When my Momma was alive, she referred to those little coincidences in life and times when things seemed to work out when they shouldn’t have as God things.  She went through life looking for those unexpected blessings she called God things. Her outlook on life has left me also looking for God things in my life.

I must confess that I never once prayed to God for help during the Serpentine Belt saga. I only prayed a prayer of thanks when it was over. A Bible verse came to mind when I was thanking God for the wonderful people at Esty’s Auto Center. “Your Father knows exactly what you need even before you ask him!” Matthew 6:8 (NKJV)

Just because I was too worried and frustrated to ask God for help didn’t mean he abandoned me. He knew what I needed and directed me to Esty’s Auto Center. “A person may plan his own journey, but the Lord directs his steps.” Proverbs 16:9 (GW)

The next time you feel inconvenienced or like your day is interrupted, stop and consider that you believe God is in control. God has a purpose in everything, and nothing is wasted. We only see the immediate, but God sees the bigger picture. “For as the heavens are higher than the earth, so are my ways higher than your ways, and my thoughts than your thoughts.” Isaiah 55:9 (KJV)

Gentle Reader, prayer is not about magic words or fancy speech. Prayer is about confidence that God knows us and responds to our needs. With this understanding, our words don't need to be unique or flowery, just heartfelt and genuine! And sometimes, words are not even required. Ask God to open your eyes to the God things that so often happen in your life.

Wednesday, January 17, 2024

Eagles on Long Beach

My An Arkie's Faith column from the January 17, 2024, issue of The Polk County Pulse.

Every year in January, my wife's family meets somewhere on the Pacific Coast for a family reunion. This year, we are staying in Long Beach, Washington. There are family here from Washington, Oregon, Colorado, and Arkansas. Whenever I am on vacation, I am the first one up. I love the quiet of the early morning and love to go exploring.

The sun is still below the horizon as I walk on the beach, listening to the sound of the waves. The moon is full and hanging low on the horizon to the west. The white-silver light of the moon transforms the beach, giving the morning a magical, otherworldly feel. As each wave rolls in from the Pacific Ocean, it rushes over the flat, hard-packed sand of Long Beach. As the water retreats to the ocean, it leaves a glossy mirror-like finish. The soft, glimmering moonlight momentarily shone on the mirrored beach, leaving a pale silver trail. The mirrored finish of the beach was gone too soon, and the next wave rolled in. This wave also left a mirror-like finish that reflected the moonlight. The scene repeated itself over and over as I walked along the beach.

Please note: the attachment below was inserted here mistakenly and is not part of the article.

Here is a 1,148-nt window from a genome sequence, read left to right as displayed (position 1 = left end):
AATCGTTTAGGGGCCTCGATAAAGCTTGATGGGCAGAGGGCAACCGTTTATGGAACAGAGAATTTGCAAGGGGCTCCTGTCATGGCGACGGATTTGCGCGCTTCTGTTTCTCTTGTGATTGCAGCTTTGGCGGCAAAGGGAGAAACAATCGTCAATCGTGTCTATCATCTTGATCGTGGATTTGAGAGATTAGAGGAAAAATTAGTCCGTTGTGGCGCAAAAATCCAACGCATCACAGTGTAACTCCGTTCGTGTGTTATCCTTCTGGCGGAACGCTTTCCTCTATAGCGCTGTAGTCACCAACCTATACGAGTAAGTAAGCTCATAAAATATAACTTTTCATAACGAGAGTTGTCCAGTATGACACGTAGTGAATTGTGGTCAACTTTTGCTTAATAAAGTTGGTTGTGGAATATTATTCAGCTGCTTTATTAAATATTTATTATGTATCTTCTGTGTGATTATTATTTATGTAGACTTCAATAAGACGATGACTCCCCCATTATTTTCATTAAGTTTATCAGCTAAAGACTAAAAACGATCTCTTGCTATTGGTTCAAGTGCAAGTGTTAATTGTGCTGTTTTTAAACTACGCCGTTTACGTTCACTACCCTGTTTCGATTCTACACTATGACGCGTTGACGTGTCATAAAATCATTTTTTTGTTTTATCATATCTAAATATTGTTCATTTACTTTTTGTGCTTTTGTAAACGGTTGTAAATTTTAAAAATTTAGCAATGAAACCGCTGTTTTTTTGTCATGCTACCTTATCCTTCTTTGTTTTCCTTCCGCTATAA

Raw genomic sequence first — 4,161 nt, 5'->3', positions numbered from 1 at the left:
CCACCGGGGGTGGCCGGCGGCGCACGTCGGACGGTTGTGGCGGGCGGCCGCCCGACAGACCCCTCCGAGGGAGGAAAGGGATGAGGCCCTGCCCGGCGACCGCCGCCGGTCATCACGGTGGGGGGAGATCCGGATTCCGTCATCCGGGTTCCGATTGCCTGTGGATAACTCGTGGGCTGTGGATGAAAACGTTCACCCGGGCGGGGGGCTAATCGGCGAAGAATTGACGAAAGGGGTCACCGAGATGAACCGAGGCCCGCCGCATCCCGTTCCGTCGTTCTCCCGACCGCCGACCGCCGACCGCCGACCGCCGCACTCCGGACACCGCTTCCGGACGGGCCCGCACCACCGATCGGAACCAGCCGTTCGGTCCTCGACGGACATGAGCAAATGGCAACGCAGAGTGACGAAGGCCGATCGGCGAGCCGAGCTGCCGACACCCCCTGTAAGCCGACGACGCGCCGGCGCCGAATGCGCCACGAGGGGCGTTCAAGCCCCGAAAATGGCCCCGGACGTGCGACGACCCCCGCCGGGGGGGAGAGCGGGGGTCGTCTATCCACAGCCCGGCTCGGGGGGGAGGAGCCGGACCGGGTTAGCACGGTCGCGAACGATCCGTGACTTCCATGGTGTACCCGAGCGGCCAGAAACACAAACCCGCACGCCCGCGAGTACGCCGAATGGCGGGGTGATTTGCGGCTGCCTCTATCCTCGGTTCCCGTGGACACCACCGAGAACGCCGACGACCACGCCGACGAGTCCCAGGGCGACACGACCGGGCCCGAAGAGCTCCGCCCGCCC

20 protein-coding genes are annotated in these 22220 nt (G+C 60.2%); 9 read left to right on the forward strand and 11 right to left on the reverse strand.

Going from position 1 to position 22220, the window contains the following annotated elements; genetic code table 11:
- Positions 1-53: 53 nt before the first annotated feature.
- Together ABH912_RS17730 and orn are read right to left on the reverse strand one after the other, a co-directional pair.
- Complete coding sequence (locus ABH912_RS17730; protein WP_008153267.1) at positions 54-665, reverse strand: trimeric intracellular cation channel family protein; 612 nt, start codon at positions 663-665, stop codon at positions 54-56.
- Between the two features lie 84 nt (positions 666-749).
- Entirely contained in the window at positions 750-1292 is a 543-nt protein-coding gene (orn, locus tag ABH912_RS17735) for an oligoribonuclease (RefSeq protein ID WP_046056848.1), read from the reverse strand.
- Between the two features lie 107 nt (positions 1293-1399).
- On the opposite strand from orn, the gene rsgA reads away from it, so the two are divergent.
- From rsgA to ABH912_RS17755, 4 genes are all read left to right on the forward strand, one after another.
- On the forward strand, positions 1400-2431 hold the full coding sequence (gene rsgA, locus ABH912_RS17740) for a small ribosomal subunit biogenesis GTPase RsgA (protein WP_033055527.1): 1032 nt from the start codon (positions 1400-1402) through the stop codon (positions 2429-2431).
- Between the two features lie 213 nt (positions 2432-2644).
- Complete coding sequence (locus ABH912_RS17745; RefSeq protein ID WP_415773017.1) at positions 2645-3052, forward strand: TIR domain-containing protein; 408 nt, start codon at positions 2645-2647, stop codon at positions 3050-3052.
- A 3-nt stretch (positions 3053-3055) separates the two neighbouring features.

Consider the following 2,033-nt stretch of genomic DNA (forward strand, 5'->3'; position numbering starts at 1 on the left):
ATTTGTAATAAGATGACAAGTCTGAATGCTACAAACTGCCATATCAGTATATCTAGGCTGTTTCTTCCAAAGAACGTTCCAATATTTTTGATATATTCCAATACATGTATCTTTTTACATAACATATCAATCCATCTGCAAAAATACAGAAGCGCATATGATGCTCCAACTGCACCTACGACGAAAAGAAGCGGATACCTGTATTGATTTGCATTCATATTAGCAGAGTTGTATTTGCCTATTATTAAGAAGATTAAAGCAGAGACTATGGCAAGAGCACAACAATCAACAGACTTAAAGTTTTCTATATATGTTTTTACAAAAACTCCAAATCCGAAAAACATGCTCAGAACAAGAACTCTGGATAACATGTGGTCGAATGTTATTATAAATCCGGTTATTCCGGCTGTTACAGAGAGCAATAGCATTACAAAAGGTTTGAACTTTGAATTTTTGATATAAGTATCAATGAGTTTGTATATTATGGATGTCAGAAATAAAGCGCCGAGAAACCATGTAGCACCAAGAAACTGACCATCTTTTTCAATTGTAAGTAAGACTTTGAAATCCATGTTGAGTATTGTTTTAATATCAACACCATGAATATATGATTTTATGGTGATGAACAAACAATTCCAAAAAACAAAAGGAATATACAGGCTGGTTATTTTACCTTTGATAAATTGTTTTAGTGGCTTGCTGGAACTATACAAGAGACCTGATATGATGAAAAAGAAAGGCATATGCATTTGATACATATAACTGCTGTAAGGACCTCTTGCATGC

While walking on the beach, I thought about how gorgeous it was. It was hard for me to believe that no one else was there to witness it. As far as I could see in either direction, no one else was on the beach. Long Beach is the world's longest beach on a peninsula. It stretches 28 miles along Washington's southwest coast. One of the most exciting things about Long Beach is that you can drive on it. The beach is an official Washington State highway with a 25-mph speed limit. 

After my early morning walk on the beach, I returned to my car and drove back to the condo, where we spent a long weekend at a family reunion. That morning, I drove on the beach from the condo to the southernmost point of the beach, Cape Disappointment. The rocky outcroppings of the Cape Disappointment headlands are a natural barrier at the end of the beach. As I was driving back, enjoying the view and the surreal experience of driving on a beach, I noticed something out of the corner of my eye. Coming up beside me on my right was a large bird. I slowed down to get a better look. I could see that it was an eagle with a tremendous wingspan. Because of its dark brown color and large size, I knew it was a golden eagle.

The magnificent bird kept pace with me, or maybe I was keeping pace with the eagle. We traveled together down the beach for a long time. Golden Eagles are one of the largest birds in North America, and to be that close to a bird with a seven-foot wingspan is a surreal experience. The eagle commanded my attention, with its spreading wings as broad as they were powerful. It seemed to be intentionally staying right beside my car, just a few feet away. Seeing the majestic bird resplendent in the early morning light was a wonderfully captivating experience. The encounter ended when the eagle accelerated upward with a mighty burst from its wings and soon soared high into the air. I watched until I could no longer see the eagle.